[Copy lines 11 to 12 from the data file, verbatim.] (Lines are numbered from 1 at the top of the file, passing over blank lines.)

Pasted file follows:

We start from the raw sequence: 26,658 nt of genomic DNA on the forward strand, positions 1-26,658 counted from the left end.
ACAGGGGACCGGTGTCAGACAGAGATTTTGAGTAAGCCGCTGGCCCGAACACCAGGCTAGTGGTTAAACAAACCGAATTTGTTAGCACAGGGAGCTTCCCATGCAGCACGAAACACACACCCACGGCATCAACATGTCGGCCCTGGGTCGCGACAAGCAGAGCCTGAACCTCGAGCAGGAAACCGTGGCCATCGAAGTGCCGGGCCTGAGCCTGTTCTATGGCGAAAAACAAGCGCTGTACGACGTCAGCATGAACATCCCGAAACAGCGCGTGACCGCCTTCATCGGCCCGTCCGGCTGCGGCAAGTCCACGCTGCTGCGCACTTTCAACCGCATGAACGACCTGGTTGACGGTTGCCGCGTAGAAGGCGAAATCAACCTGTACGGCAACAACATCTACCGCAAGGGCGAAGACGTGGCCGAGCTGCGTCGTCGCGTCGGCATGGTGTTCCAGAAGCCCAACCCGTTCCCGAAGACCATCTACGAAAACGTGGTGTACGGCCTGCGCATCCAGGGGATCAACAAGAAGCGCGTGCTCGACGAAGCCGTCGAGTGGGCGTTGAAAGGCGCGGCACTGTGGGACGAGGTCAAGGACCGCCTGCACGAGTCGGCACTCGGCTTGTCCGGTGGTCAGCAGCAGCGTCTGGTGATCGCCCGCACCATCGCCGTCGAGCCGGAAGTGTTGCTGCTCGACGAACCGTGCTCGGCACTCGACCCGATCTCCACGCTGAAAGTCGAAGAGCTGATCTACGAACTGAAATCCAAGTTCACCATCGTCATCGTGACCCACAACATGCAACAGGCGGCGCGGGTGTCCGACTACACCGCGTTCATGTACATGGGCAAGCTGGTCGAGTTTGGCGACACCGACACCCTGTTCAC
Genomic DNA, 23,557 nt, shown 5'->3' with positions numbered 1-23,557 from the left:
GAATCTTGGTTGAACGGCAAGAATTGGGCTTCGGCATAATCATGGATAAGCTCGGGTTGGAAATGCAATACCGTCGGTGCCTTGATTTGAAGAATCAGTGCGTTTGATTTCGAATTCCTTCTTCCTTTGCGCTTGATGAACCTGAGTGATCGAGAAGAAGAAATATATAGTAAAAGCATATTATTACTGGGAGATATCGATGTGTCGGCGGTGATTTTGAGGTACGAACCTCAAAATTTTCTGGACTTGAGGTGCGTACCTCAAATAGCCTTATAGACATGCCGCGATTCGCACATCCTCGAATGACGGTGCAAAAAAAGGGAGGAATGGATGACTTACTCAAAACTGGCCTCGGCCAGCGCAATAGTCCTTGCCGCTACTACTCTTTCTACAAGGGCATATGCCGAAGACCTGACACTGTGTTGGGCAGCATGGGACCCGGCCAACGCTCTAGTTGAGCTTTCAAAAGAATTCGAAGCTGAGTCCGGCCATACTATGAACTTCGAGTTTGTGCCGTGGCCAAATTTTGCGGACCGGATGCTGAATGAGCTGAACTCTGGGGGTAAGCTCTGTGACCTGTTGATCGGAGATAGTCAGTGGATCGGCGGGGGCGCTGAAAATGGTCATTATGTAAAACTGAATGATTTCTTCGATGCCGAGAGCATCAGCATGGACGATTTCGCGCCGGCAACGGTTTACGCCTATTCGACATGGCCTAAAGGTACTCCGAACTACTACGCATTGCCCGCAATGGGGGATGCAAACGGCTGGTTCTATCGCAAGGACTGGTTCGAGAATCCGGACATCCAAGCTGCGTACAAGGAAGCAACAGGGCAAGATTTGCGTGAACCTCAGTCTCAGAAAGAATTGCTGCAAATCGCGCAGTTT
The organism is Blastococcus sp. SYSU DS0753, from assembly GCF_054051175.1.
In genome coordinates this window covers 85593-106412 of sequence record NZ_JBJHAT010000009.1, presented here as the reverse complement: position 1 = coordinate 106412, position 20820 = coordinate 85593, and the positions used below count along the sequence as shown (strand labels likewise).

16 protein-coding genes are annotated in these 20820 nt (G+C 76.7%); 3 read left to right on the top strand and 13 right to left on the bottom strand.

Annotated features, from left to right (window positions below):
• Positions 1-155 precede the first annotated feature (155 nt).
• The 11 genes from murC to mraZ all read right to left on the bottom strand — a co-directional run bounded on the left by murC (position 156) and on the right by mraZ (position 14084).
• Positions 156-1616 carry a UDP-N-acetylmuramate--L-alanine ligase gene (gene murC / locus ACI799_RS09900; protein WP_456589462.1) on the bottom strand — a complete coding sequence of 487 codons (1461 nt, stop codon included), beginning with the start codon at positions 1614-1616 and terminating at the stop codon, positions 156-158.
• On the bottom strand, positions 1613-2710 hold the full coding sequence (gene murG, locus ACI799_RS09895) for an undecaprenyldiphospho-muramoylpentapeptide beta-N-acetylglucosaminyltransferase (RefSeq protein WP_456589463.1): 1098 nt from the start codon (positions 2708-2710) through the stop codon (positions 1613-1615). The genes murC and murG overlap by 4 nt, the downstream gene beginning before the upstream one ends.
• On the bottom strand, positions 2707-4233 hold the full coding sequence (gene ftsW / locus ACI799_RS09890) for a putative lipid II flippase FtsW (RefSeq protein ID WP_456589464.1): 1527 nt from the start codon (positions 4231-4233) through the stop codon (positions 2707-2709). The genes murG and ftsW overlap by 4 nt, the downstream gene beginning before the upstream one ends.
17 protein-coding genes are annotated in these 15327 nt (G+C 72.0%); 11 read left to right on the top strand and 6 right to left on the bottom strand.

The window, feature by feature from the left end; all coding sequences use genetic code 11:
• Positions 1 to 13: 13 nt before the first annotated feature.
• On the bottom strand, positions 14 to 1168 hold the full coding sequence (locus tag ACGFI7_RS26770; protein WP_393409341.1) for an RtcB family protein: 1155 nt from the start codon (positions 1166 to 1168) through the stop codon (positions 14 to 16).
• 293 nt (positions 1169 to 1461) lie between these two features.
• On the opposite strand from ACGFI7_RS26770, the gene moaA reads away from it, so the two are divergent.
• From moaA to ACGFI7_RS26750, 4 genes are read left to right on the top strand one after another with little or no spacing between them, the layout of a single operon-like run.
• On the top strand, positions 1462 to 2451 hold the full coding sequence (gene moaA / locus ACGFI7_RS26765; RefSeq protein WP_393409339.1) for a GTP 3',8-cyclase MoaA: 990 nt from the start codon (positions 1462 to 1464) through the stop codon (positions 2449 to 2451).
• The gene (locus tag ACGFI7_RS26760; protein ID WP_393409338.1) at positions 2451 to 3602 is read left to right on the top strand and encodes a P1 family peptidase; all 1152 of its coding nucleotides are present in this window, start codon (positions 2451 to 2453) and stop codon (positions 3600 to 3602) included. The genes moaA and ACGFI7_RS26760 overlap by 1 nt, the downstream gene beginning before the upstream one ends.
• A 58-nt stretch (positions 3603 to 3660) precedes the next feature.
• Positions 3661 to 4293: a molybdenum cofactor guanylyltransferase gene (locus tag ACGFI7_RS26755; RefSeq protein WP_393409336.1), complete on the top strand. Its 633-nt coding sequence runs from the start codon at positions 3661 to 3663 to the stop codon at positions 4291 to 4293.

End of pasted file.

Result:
• Positions 156-1616 carry a UDP-N-acetylmuramate--L-alanine ligase gene (gene murC / locus ACI799_RS09900; protein WP_456589462.1) on the bottom strand — a complete coding sequence of 487 codons (1461 nt, stop codon included), beginning with the start codon at positions 1614-1616 and terminating at the stop codon, positions 156-158.
• On the bottom strand, positions 1613-2710 hold the full coding sequence (gene murG, locus ACI799_RS09895) for an undecaprenyldiphospho-muramoylpentapeptide beta-N-acetylglucosaminyltransferase (RefSeq protein WP_456589463.1): 1098 nt from the start codon (positions 2708-2710) through the stop codon (positions 1613-1615). The genes murC and murG overlap by 4 nt, the downstream gene beginning before the upstream one ends.